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Zorita, D. Natural Polyphenols and Cervical Cancer. Encyclopedia. Available online: (accessed on 03 December 2023).
Zorita D. Natural Polyphenols and Cervical Cancer. Encyclopedia. Available at: Accessed December 03, 2023.
Zorita, Diaconeasa. "Natural Polyphenols and Cervical Cancer" Encyclopedia, (accessed December 03, 2023).
Zorita, D.(2021, September 17). Natural Polyphenols and Cervical Cancer. In Encyclopedia.
Zorita, Diaconeasa. "Natural Polyphenols and Cervical Cancer." Encyclopedia. Web. 17 September, 2021.
Natural Polyphenols and Cervical Cancer

From all types of cancer, cervical cancer manages to be in top four most frequent types, with a 6.5% rate of occurrence. The infectious vector that induces the disease, the high-risk Human papillomavirus (HPV), which is a sexually transmitted virus, is capable of transforming the host cell by modulating some of the principal signaling pathways responsible for cell cycle arrest, proliferation, and survival. Fortunately, like other cancer types, cervical cancer can be treated by chirurgical interventions or chemoradiotherapy, but these methods are not exactly the lucky clover of modern medicine because of the adverse effects they have. That is the reason why in the last years the emphasis has been on alternative medicine, more specifically on phytochemicals, as a substantial number of studies showed that diet contributes to cancer prevention and treatment. All these studies are trying to find new chemopreventive agents with less toxicity but high effectiveness both in vitro and in vivo. Polyphenols have great potential in cervical cancer prevention, with strong effects on gene modulation.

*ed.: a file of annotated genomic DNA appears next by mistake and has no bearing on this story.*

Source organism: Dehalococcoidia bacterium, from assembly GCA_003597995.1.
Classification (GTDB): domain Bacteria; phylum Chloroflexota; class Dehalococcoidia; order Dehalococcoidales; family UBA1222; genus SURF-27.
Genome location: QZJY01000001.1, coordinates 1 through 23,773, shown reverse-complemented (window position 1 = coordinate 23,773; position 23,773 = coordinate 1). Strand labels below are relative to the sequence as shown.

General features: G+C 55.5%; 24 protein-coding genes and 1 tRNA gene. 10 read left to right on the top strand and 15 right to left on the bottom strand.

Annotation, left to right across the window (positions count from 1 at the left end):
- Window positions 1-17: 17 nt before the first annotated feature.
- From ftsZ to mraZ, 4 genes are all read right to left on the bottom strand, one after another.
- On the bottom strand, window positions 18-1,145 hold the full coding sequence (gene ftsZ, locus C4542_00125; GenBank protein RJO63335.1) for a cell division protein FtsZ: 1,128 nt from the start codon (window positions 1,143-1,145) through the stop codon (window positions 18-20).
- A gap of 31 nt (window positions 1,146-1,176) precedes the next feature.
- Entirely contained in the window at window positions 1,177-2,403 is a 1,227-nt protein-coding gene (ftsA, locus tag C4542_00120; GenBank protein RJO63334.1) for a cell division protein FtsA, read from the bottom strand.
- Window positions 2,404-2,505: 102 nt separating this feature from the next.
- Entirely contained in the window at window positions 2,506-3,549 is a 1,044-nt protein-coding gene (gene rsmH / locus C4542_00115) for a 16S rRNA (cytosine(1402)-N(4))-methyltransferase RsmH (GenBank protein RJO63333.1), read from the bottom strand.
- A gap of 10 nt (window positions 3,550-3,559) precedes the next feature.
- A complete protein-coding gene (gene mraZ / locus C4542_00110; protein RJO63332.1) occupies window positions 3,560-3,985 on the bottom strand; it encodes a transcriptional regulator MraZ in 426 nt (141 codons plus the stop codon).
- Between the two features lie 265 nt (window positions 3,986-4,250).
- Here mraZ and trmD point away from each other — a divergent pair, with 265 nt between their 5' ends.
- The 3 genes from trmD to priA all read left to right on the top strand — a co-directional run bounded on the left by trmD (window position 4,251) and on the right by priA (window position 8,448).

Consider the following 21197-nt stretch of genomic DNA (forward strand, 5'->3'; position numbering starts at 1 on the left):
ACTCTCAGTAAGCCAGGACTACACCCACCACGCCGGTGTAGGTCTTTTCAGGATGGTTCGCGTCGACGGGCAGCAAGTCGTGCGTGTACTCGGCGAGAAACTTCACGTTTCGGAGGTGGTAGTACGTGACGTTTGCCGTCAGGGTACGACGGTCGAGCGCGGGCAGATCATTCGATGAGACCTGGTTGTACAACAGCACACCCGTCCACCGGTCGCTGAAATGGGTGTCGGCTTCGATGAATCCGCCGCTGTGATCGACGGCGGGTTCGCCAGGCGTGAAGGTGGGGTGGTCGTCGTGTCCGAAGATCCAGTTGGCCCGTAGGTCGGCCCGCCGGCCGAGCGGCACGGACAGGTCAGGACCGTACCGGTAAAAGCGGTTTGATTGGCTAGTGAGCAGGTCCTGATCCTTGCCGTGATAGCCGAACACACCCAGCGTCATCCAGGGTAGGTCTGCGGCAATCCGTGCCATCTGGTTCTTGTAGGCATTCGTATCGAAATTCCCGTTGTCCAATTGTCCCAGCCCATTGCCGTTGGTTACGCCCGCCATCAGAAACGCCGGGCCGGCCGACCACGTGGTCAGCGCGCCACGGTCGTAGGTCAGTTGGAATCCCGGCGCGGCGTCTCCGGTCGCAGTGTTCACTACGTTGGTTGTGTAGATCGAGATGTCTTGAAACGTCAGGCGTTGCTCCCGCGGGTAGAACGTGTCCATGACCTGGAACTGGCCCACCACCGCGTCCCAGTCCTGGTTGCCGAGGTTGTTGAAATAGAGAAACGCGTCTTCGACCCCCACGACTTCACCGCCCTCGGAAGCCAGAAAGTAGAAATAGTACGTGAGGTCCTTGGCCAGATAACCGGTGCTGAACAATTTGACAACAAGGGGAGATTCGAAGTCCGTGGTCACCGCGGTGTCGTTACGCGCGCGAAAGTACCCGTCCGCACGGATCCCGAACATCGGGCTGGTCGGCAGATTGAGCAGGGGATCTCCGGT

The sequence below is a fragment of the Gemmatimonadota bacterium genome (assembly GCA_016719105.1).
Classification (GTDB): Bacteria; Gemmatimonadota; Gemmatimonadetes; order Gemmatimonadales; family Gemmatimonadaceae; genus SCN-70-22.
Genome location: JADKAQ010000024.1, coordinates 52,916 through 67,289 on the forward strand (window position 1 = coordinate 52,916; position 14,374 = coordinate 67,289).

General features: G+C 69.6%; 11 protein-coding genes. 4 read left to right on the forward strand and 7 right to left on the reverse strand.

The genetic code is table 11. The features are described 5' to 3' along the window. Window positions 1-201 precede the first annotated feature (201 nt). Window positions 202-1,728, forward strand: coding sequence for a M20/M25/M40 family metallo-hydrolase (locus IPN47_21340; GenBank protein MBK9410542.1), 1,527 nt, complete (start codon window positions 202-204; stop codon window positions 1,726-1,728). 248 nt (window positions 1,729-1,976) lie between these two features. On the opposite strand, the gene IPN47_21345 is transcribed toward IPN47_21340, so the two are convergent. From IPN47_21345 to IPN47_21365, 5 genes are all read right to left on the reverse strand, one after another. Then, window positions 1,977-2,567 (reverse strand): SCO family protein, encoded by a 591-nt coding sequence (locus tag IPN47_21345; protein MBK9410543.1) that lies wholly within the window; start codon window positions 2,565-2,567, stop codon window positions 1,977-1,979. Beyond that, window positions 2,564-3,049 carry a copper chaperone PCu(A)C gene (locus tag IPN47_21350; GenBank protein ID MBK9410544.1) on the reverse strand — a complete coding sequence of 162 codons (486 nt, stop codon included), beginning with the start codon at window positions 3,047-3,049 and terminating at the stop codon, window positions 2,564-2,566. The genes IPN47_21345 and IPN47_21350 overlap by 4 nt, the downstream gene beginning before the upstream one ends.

cervical cancer HPV polyphenols phytochemicals toxicity apoptosis

1. HPV: Structure, Pathogenicity and Transformation Activity

HPV is a member of the Papillomaviridae family and appears to be one of the most common viral pathogens that can lead to sexually transmitted infections worldwide [1][2].

The HPV genome is represented by a small double-stranded and highly conserved DNA with a molecular weight of 5 × 106 Daltons and contains approximately 7906 base pairs, including two coding regions (E and L) and one non-coding region called the long control region or upstream regulatory region (URR) (Figure 1) [3][4]. The E region encodes six early proteins (E1, E2, E4, E5, E6, and E7), three of them being regulatory proteins (E1, E2, and E4) and three of them being oncoproteins (E5, E6, and E7) that participate in the processes of replication and transformation of the host cells [5]. E1 and E2 are specifically involved in transcription and replication, E4 is involved in the process of virion release, E5 modulates cell proliferation, and E6 and E7 control the principal signaling pathways in the host cell [6]. The L region encodes two late proteins (L1 and L2), which are the structural proteins that form the viral capsid; L1 is responsible for the major viral capsid and L2 is responsible for the minor viral capsid [3][5][6]. The long control region contains the viral open reading frame (ORF) and the promoter and enhancer elements that modulate the viral DNA replication and transcription [5][6].

Figure 1. HPV genome (adapted after Bowden and Kyrgiou, 2020 [6]).